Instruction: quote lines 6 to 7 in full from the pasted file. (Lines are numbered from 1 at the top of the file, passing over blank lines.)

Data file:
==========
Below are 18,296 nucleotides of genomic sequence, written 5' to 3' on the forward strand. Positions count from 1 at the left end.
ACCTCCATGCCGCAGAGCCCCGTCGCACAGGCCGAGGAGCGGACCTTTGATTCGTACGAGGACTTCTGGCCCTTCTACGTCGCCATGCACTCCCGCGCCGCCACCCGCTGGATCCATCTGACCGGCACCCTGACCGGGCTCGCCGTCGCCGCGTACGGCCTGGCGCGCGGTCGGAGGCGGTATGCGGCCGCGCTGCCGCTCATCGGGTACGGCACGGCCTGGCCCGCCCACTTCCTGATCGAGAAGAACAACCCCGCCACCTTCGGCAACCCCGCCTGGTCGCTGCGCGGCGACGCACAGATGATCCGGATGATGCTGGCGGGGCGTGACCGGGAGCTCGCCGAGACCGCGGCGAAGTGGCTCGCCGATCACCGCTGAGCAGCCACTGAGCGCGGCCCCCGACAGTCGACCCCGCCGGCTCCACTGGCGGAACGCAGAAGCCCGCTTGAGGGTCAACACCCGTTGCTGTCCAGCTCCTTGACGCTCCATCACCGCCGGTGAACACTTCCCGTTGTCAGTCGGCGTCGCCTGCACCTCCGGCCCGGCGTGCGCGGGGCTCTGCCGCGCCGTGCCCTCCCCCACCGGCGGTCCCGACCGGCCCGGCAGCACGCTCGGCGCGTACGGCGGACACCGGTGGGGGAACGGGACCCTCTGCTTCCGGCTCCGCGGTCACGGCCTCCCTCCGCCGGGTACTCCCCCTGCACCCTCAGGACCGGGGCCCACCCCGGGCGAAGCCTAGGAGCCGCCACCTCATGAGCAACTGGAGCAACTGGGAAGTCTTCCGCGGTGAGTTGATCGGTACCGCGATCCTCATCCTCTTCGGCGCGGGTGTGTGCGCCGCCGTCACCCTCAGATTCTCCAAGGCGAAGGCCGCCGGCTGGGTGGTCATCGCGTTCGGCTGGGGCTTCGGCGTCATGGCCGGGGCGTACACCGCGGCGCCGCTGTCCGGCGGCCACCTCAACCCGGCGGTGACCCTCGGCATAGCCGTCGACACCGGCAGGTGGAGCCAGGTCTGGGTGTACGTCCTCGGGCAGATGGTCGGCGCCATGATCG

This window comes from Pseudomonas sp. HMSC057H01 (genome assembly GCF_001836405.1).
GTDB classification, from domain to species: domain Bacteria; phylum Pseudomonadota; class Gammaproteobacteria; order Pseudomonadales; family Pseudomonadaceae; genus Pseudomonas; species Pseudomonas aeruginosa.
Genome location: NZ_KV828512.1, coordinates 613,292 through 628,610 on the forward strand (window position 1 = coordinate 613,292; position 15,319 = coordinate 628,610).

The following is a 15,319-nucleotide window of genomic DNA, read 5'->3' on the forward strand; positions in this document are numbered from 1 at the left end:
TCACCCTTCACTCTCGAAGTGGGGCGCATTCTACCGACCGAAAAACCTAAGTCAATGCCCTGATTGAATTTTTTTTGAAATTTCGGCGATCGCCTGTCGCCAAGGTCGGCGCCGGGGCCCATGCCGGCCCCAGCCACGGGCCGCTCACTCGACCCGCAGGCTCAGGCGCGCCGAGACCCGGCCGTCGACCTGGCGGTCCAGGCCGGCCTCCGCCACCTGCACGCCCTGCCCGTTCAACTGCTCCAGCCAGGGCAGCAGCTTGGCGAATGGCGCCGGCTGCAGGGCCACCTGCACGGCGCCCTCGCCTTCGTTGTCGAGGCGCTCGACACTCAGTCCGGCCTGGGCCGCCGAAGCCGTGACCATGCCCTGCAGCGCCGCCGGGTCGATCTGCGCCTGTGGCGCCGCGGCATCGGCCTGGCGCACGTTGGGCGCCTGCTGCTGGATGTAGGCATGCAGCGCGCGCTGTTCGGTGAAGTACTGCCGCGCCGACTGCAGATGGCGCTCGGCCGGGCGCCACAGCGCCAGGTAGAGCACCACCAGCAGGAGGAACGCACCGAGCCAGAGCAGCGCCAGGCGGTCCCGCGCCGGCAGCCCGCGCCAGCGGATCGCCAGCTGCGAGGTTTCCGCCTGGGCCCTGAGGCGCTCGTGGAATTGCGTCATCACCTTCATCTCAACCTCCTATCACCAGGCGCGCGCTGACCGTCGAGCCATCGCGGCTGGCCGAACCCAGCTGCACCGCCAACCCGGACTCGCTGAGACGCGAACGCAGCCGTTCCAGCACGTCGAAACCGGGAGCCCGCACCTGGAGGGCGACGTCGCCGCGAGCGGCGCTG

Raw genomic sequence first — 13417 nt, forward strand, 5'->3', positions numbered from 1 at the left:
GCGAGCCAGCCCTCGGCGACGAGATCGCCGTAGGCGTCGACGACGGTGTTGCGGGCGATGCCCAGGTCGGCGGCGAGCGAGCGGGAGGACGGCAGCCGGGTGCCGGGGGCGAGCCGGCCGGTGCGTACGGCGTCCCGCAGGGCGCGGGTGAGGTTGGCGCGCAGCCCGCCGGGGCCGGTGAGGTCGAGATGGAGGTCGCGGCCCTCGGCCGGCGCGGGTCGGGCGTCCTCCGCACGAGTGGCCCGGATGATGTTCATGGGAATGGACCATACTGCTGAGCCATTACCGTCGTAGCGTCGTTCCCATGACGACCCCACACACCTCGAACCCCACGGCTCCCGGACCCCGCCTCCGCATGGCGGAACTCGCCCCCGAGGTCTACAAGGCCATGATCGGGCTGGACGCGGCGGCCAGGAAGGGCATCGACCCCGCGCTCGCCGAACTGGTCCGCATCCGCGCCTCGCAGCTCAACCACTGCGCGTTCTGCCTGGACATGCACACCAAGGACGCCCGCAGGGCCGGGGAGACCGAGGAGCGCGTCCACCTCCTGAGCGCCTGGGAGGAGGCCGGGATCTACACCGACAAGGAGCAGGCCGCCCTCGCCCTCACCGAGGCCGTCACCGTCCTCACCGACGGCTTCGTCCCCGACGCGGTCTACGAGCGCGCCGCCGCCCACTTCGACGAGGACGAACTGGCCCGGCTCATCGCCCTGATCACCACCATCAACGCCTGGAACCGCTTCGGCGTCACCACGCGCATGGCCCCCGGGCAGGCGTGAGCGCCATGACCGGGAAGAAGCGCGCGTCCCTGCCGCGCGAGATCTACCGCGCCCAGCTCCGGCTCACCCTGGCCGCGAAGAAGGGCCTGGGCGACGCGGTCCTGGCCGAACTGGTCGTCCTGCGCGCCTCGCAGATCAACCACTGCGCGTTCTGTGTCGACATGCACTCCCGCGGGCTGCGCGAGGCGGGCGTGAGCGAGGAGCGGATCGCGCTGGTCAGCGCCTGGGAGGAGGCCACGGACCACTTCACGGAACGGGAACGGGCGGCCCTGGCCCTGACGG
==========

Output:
The following is a 15,319-nucleotide window of genomic DNA, read 5'->3' on the forward strand; positions in this document are numbered from 1 at the left end:
TCACCCTTCACTCTCGAAGTGGGGCGCATTCTACCGACCGAAAAACCTAAGTCAATGCCCTGATTGAATTTTTTTTGAAATTTCGGCGATCGCCTGTCGCCAAGGTCGGCGCCGGGGCCCATGCCGGCCCCAGCCACGGGCCGCTCACTCGACCCGCAGGCTCAGGCGCGCCGAGACCCGGCCGTCGACCTGGCGGTCCAGGCCGGCCTCCGCCACCTGCACGCCCTGCCCGTTCAACTGCTCCAGCCAGGGCAGCAGCTTGGCGAATGGCGCCGGCTGCAGGGCCACCTGCACGGCGCCCTCGCCTTCGTTGTCGAGGCGCTCGACACTCAGTCCGGCCTGGGCCGCCGAAGCCGTGACCATGCCCTGCAGCGCCGCCGGGTCGATCTGCGCCTGTGGCGCCGCGGCATCGGCCTGGCGCACGTTGGGCGCCTGCTGCTGGATGTAGGCATGCAGCGCGCGCTGTTCGGTGAAGTACTGCCGCGCCGACTGCAGATGGCGCTCGGCCGGGCGCCACAGCGCCAGGTAGAGCACCACCAGCAGGAGGAACGCACCGAGCCAGAGCAGCGCCAGGCGGTCCCGCGCCGGCAGCCCGCGCCAGCGGATCGCCAGCTGCGAGGTTTCCGCCTGGGCCCTGAGGCGCTCGTGGAATTGCGTCATCACCTTCATCTCAACCTCCTATCACCAGGCGCGCGCTGACCGTCGAGCCATCGCGGCTGGCCGAACCCAGCTGCACCGCCAACCCGGACTCGCTGAGACGCGAACGCAGCCGTTCCAGCACGTCGAAACCGGGAGCCCGCACCTGGAGGGCGACGTCGCCGCGAGCGGCGCTG